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May
7
2013

When the Cat’s Away

in Parenting

Photo by MaxMilli0n on www.sxc.hu

Photo by MaxMilli0n on www.sxc.hu

This weekend I headed to a writer’s conference in Dallas the same day my husband boarded a plane for the Philippines. This is first trip in a series of several that leaves me with a renewed respect for single moms. The balancing act of school, work, housework, homework, and kid drama becomes all the more difficult without someone to share the insanity with. But I also know that I can’t fit into his carry-on bag no matter how much yoga I do or weight I lose, so I had to figure out how to make it work.

The 12-hour time difference doesn’t help with the communication efforts, so email has become our go-to form of staying connected. And unlike the verbal diarrhea my husband is generally met with when he comes through the door at night, with email I can edit my emotions before hitting send. Instead of him hearing something like, “six times! I’m telling you I had to tell YOUR child to clean his room six times before he ever heard me! And the cat pooped two inches from the litter box AGAIN. And did I mention that the stupid rabbit ate the strawberries from the garden? This afternoon has been insane!”… he instead gets an email that says, “Meh, it’s been ok. You know, the usual drama.”

Come to think of it, that may be another reason he likes traveling.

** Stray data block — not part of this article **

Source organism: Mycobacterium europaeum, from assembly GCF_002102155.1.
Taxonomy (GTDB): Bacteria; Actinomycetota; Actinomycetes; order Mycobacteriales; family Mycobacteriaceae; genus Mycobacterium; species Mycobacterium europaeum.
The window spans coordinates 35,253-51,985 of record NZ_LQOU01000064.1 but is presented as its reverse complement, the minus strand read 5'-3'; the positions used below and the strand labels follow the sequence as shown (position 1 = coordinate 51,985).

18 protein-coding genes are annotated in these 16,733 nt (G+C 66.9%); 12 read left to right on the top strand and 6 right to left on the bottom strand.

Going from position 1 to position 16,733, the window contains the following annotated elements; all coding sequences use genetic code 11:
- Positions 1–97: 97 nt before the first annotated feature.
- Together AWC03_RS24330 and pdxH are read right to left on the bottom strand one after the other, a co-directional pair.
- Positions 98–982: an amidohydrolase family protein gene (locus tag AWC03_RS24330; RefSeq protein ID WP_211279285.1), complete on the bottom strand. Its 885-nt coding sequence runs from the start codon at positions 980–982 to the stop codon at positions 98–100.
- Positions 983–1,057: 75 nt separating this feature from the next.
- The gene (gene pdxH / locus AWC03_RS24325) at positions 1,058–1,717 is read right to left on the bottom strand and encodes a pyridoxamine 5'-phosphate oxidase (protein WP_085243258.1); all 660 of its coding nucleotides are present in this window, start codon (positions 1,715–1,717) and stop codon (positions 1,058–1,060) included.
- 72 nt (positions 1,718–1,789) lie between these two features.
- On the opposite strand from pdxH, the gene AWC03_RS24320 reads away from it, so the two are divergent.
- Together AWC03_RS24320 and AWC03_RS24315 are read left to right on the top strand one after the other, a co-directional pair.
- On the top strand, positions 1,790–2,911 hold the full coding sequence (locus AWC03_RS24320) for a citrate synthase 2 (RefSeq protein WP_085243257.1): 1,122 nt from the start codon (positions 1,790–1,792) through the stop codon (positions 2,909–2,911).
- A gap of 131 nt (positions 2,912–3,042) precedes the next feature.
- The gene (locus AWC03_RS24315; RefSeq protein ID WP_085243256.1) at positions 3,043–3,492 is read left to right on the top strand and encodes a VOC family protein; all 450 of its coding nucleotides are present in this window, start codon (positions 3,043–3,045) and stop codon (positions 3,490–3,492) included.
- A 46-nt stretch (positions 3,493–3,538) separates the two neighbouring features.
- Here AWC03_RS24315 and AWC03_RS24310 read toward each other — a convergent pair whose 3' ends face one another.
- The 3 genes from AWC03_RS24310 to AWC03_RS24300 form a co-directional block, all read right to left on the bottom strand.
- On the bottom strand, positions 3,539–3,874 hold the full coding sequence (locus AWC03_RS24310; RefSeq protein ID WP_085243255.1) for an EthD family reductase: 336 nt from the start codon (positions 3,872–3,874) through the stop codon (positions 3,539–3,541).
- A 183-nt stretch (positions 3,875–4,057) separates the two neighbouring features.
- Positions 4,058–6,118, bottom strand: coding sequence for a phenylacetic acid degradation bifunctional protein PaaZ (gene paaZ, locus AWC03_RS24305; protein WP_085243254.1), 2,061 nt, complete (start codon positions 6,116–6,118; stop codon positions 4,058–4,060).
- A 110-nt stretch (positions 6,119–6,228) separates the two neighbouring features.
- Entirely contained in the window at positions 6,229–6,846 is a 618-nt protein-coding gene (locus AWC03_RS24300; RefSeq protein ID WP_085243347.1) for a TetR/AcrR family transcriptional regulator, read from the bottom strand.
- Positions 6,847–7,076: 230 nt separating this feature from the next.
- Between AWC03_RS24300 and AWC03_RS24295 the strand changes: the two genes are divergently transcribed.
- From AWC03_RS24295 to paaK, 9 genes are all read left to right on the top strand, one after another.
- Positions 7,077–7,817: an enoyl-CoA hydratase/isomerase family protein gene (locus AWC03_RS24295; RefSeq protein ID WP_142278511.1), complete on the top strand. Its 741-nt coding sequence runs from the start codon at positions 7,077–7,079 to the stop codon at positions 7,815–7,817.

And honestly, I’ve kinda gotten used to it too. I’ve learned a rhythm to make my family function when he’s gone. Dinners are generally simpler and less scheduled. Rather than returning to the living room for conversation and downtime, I spend the kids’ bedtime sitting outside their doors with my laptop in hand writing. I get extra work done and still get to sleep earlier. I’ve learned that if I stay busy enough, I don’t recognize the empty spot in my bed as much.

It hasn’t always been like this. A few years ago something major seemed to happen every time my husband traveled. We either got a massive stomach bug, someone had an ER visit, or something broke at the house. It was inevitably something. Every adventure for him seemed to be a test for me. I’m not sure if I passed the test or if it became obvious that I couldn’t take the pressure, but my spouse’s absence is no longer the foreshadowing of doom.

What about you? Do you have a traveling spouse? How does your family adjust?

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